Abstract: SA-PO488

Shotgun Cellfree DNA Sequencing to Evaluate Renal Allograft Damage in Recipients with BKVN

Session Information

Category: Transplantation

  • 1702 Transplantation: Clinical and Translational

Authors

  • Dadhania, Darshana, Weill Cornell Medical College, New York, New York, United States
  • Burnham, Philip, Cornell University, Ithaca, New York, United States
  • Lee, John Richard, Weill Cornell Medical College, New York, New York, United States
  • Snopkowski, Catherine, Weill Medical College of Cornell University, New York, New York, United States
  • Li, Carol Y., Weill Cornell Medical College, New York, New York, United States
  • Yang, Hua, Weill Cornell Medical College, New York, New York, United States
  • Muthukumar, Thangamani, Weill Cornell Medical College, New York, New York, United States
  • Suthanthiran, Manikkam, Weill Cornell Medical College, New York, New York, United States
  • De Vlaminck, Iwijn, Cornell University, Ithaca, New York, United States
Background

BKV replication is frequent and is associated with graft loss in 20-50% of cases. Existing non-invasive assays to detect BKV replication fail to correlate with the extent of renal allograft damage. Advances in the measurement of cellfree (cf) DNA in allograft recipients may be useful to identify allograft damage associated with BKVN.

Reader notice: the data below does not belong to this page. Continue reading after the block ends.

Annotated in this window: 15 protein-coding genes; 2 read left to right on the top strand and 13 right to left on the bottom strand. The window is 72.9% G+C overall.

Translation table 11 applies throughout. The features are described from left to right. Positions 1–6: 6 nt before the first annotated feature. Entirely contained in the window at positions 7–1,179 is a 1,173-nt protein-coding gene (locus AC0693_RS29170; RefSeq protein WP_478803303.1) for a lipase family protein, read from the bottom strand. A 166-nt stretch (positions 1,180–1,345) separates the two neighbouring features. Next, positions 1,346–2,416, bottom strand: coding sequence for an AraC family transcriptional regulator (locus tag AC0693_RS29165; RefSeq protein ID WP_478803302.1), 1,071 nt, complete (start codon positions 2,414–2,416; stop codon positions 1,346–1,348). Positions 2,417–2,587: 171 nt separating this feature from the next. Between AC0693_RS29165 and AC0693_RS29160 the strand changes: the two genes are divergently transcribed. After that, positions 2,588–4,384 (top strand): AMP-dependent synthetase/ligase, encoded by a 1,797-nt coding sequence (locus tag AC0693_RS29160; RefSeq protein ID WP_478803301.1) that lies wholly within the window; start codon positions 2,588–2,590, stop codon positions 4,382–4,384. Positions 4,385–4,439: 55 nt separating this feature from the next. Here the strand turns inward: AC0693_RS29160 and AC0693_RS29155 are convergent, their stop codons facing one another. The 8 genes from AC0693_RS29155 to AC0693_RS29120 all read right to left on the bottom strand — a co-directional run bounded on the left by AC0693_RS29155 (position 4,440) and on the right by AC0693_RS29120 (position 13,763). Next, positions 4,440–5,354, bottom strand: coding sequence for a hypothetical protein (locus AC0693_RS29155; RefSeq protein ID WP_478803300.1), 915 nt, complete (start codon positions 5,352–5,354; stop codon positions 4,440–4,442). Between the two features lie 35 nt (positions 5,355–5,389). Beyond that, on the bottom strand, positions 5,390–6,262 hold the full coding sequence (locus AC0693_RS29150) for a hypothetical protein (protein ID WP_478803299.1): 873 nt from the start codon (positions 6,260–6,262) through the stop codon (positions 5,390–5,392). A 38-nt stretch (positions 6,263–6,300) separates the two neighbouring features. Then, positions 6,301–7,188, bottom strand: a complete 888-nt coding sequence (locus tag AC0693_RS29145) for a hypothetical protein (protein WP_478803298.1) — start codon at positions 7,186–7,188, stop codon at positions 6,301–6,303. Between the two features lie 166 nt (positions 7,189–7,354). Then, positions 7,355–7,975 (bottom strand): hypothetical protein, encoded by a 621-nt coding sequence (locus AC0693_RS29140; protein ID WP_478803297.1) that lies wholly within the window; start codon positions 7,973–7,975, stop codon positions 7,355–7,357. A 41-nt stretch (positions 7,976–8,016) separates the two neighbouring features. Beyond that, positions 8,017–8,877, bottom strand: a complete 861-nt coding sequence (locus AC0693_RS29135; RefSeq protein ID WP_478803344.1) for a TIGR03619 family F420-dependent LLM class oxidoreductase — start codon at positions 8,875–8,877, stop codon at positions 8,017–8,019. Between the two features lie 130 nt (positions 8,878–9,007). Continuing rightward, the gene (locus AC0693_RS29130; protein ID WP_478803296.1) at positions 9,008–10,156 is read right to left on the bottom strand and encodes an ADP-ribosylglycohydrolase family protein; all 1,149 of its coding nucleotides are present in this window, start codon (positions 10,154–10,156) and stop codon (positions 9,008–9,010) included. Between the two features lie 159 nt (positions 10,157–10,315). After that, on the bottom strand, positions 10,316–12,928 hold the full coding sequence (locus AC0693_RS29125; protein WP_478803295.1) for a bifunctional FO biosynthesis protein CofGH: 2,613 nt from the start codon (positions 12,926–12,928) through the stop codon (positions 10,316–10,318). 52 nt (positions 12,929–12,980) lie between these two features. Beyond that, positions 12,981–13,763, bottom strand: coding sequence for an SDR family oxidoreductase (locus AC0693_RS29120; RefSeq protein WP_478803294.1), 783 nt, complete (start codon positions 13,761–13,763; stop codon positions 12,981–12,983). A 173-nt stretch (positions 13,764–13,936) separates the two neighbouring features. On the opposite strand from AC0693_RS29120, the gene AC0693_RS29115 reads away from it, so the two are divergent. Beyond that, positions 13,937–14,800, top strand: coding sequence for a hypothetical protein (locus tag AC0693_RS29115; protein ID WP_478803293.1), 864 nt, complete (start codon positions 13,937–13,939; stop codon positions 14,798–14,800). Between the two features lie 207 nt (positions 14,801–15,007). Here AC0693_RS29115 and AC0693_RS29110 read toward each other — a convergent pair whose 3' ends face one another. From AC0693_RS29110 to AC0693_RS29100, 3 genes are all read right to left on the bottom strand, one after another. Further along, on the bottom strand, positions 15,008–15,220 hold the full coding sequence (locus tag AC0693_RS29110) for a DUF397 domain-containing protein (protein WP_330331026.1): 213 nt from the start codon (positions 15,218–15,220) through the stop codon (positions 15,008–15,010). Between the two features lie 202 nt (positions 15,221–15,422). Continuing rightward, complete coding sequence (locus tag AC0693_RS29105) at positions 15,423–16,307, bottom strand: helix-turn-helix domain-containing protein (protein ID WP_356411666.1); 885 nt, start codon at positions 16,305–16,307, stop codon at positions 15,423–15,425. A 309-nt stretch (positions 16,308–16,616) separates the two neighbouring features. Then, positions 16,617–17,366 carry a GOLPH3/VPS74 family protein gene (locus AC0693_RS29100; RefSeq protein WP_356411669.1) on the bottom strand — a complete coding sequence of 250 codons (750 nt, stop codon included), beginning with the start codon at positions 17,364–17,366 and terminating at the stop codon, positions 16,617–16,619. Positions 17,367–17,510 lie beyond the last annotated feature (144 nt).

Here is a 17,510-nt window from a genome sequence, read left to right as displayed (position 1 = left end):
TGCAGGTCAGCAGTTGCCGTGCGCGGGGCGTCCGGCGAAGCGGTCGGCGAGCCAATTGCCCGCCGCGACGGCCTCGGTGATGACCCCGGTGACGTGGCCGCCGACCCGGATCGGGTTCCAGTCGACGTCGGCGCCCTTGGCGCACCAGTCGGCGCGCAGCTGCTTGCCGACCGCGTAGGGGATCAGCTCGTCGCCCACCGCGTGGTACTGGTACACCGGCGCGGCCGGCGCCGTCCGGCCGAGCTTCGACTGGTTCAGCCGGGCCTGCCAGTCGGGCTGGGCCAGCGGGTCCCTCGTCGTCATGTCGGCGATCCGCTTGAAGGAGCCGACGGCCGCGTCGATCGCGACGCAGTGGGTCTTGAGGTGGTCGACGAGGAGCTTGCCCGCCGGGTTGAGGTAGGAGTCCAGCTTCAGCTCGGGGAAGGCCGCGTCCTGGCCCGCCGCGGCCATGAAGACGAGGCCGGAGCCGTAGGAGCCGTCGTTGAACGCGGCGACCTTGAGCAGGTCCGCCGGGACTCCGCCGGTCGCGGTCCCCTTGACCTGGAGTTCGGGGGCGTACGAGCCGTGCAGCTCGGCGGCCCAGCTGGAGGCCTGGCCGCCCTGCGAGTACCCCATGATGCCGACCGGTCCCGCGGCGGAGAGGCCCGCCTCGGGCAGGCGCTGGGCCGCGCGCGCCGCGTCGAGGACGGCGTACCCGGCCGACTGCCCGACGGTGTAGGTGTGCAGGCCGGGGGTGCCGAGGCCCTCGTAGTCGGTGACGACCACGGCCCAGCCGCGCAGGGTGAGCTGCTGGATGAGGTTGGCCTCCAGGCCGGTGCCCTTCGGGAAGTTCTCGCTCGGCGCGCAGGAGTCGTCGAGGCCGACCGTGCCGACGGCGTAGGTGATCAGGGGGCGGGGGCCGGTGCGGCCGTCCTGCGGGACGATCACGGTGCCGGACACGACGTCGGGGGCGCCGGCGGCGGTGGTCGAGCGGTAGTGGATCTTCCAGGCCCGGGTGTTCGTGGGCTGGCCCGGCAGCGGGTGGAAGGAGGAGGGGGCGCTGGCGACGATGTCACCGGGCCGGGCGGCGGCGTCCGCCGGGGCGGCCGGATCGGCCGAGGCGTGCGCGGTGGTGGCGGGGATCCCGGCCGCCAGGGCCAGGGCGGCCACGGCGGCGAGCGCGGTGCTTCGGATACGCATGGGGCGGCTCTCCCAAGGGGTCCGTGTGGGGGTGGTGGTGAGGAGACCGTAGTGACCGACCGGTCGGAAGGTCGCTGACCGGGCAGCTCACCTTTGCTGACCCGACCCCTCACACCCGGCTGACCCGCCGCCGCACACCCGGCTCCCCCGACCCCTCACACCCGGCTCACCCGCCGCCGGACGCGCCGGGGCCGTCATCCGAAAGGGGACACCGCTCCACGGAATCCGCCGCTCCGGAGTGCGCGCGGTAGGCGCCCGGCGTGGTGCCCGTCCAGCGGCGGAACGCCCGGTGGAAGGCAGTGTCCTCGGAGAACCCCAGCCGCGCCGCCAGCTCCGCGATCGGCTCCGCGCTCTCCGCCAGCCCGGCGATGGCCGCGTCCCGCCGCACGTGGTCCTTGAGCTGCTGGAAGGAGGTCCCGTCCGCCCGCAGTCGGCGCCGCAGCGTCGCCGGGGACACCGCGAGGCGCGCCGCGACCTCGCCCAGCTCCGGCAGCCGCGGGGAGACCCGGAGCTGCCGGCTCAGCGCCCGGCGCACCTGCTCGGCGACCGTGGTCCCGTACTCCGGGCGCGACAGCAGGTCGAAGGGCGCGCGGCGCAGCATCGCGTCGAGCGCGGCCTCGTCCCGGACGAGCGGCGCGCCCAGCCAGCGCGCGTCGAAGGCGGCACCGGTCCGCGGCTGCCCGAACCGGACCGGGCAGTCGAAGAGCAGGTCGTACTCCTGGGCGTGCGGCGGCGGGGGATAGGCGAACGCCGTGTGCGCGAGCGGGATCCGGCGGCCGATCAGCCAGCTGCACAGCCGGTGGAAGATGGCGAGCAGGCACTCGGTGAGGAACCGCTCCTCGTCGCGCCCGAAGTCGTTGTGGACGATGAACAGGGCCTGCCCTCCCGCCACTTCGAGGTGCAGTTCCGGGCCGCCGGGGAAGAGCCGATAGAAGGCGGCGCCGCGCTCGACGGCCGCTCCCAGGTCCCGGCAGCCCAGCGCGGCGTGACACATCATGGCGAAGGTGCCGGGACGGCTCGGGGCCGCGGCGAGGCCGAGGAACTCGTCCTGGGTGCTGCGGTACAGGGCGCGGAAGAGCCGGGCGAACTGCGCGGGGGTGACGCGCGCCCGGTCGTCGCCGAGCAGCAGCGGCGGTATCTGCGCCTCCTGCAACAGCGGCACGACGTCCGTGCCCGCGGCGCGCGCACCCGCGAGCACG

Methods

In 16 recpients with stored urine supernatants, we studied cf DNA of BK virus DNA & donor DNA fractions. Analysis was performed in sex-mismatched individuals with normal protocol biopsy (n=4) & biopsy proven BKVN diagnosis (n=12). We performed shotgun metagenomic sequencing on an Illumina NextSeq (2 x 75 bp) using a single-stranded library preparation. In patients who received organs from the opposite sex, a comparison of the depth of sequencing coverage of the sex chromosomes was used to determine the cf donor DNA fraction and associated with graft injury.

Results

Urine cellfree BKV DNA correlated with urine cell pellet BKV VP1 copies (Fig 1) and Figure 2 demonstrates the correlation between serum creatinine at the time of biopsy and cf donor DNA fraction. Female recipients (n=4) receiving a male donor kidney had significantly lower cf DNA fraction compared to male recipients (n=12) receiving female kidney (Fig 3a). Among the male recipients, those with BKVN diagnosis had significantly higher urine cf donor DNA fraction compared to those with normal protocol biopsy and stable graft function (Fig 3b).

Conclusion

Our data on sex mismatched allograft recipients demonstrates that urinary cf DNA measurement in recipients offers a noninvasive measure of the burden of viral disease & allograft damage. Additional studies are needed to apply this technology to study the dynamic changes in cf donor DNA fraction with increasing/decreasing allograft damage & changes in renal function.